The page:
The Congress’ political diatribe against the Comptroller and Auditor General (CAG) and the Public Accounts Committee Chairman Murli Manohar Joshi on the 2G scam losses has begun to crumble in the wake of the shifting stand of RP Singh, a retired CAG official.
The Congress has been cock-a-hoop over two allegations levelled by Singh: he claimed that he was forced to sign the CAG report which estimated presumptive losses of Rs 1.76 lakh crore (among three other estimates) when his own figure was Rs 2,645 crore; he also claimed the Joshi had tried to influence the CAG’s final report on A Raja’s 2G scam.
This gave the Congress a huge political high as Singh seemed to be suggesting that the huge loss figures may have been prompted by a political nexus between the BJP and CAG. And that a small indicative loss was blown up by the CAG.
However, Singh has now backed off. Appearing in a CNN-IBN programme by Karan Thapar, he denied that he ever told The Indian Express that Joshi had tried to influence the CAG report, when the newspaper had specifically quoted him as saying so on Friday.
When Thapar pointed asked Singh about it, he backed off, saying he only meant "a member of the PAC" and not Joshi. He told Thapar: "This claim has been made, Mr Thapar, in the newspaper reports. I do remember there is documentary evidence where it is stated that a member of the PAC had asked to calculate losses using a particular formula. I cannot confirm the name, but I confirm the content (evidence)."
Pressed further, he denied he was changing his stand. He said: "I am not refuting. I am just saying one thing. I said, 'a member of PAC'. That stands corrected."
The Indian Express report, however, draws a different Joshi link to CAG – and this comes directly from the proceedings of the Joint Parliamentary Committee (JPC) probing the 2G scam. Apparently, Joshi told then finance secretary Ashok Chawla, who claimed losses could not be estimated, that it should be very easy. At a PAC meeting on 30 June, Joshi apparently told this to Chawla: "Even a high school student can do it. We have been taught this. You sold me something at ‘x’ price. A part of it, I sold it at price ‘y’. ‘Y’ minus ‘x’ is what I have gained. Now, say, this is a certain percentage of the total. Raise it to 100 percent and I get the total amount which at that point of time is worth. That would have been the value which the government or the country would have received," Joshi told Chawla during the PAC meeting where CAG Vinod Rai and RP Singh were also present.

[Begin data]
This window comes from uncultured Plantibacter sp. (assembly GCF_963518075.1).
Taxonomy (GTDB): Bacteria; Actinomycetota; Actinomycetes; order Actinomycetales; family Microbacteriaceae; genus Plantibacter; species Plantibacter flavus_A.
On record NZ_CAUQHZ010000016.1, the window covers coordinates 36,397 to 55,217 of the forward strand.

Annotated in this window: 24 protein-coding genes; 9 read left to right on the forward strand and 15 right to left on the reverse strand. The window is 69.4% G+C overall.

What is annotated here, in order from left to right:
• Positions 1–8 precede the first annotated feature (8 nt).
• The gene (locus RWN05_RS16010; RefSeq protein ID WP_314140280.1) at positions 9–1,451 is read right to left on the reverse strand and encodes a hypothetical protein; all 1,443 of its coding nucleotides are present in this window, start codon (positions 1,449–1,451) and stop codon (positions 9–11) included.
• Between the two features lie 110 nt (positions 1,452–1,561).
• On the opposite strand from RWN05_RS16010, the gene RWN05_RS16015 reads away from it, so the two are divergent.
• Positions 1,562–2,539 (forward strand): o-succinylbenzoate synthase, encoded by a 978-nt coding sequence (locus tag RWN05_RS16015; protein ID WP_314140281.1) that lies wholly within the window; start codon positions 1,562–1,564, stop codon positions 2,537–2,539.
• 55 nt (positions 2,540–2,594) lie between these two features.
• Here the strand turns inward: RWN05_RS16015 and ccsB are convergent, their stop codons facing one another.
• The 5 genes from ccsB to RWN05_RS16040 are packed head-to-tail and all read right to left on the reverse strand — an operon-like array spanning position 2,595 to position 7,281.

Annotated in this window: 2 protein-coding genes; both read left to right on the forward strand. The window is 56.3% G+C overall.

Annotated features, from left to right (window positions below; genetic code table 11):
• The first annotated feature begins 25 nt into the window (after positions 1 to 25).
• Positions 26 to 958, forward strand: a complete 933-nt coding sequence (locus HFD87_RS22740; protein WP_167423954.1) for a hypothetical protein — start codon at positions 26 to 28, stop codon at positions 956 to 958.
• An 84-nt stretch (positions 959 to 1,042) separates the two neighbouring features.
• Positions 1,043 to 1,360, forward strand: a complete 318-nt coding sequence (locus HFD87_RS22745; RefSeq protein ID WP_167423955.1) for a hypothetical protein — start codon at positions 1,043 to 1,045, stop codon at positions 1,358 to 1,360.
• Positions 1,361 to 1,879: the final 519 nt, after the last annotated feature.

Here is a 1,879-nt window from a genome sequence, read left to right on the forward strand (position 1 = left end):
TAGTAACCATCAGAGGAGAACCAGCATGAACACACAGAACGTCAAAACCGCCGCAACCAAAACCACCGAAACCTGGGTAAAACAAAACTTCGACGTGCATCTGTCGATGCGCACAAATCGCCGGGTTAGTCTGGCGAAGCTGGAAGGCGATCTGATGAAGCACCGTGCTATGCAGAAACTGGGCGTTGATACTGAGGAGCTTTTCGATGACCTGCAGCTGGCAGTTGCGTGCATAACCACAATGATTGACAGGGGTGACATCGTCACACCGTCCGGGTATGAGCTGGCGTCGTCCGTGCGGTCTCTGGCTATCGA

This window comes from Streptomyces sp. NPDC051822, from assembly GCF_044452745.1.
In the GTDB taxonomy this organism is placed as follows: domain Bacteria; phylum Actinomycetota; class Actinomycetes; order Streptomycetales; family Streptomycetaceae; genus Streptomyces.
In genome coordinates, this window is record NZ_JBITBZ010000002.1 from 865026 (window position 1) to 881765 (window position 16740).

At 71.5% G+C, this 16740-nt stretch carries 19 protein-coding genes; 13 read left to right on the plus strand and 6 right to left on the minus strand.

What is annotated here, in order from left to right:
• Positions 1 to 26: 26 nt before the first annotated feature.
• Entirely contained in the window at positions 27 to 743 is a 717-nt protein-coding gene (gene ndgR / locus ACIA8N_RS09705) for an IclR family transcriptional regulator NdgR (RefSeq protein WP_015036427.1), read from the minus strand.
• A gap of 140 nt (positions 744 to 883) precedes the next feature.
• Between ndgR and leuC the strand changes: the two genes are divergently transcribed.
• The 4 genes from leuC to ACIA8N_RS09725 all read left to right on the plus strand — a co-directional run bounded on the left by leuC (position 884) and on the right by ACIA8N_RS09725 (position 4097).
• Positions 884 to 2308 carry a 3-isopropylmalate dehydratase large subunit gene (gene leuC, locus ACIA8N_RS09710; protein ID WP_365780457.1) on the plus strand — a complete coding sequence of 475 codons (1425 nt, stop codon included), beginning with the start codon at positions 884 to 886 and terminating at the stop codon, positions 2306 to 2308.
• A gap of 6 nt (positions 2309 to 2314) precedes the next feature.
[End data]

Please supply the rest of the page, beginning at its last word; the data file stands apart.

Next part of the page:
If at all Joshi had influence on the CAG report, it may have come from this well-minuted meeting, which can hardly be called an attempt to doctor the CAG report which came five months later. Congress members at the meeting could have offered Rai their own suggestions about the 2G loss calculation.
So, one leg of the Congress celebrations—that the CAG report was a BJP plot—has become questionable.
Today’s newspaper reports debunk another claim, and one presumption, of RP Singh: that he was "forced" to sign the CAG’s loss estimates, and that his own audit was overruled by his boss, Vinod Rai.
Shalini Singh, writing in The Hindu, demolishes Singh’s claim that he had no option but to sign the report using Singh's own testimony with the JPC. She says that Singh neither disagreed with the final report nor was he forced to sign it.
Asked by Gurudas Dasgupta and Yashwant Sinha if he was forced to sign, Singh apparently denied it. His reply was that he had rejected the presumptive loss figures, but he had still signed the report since it was a CAG report and not his alone. If he hadn’t signed it, someone else would have. So there was no coercion involved in his signing it.
Secondly, Shalini suggests that RP Singh tries to give the impression that his report was the only input into the final report of the CAG. His part of the audit involved the Department of Telecommunications, when there were other CAG wings talking to the finance ministry and the corporate affairs ministry. The final CAG report was thus not just about RP Singh’s part of the audit, but a multi-pronged effort over which he had no right to raise objections.
Says Shalini Singh in The Hindu: "... any objection that Mr Singh made would only be on account of the limited information that his three-member team auditing DoT would convey, since the final CAG report, as he informed the JPC, was a culmination of the audit conducted in three different places. This clearly left him in no position of authority or knowledge to cast aspersions on the cumulative report, its contents or final loss figures — a vital fact that Mr Singh has failed to reveal in his over two dozen newspaper and TV interviews."
RP Singh was thus one frog in one well with a limited view, and CAG, which had a better overall perspective, was in a better position to take a larger view of what the nation lost in the 2G scam.
For the Congress, it will be tough to rely on RP Singh to perpetuate the idea that the 2G scam was about the CAG's report, and not A Raja's gifting of spectrum, with the PM and FM sitting on their hands.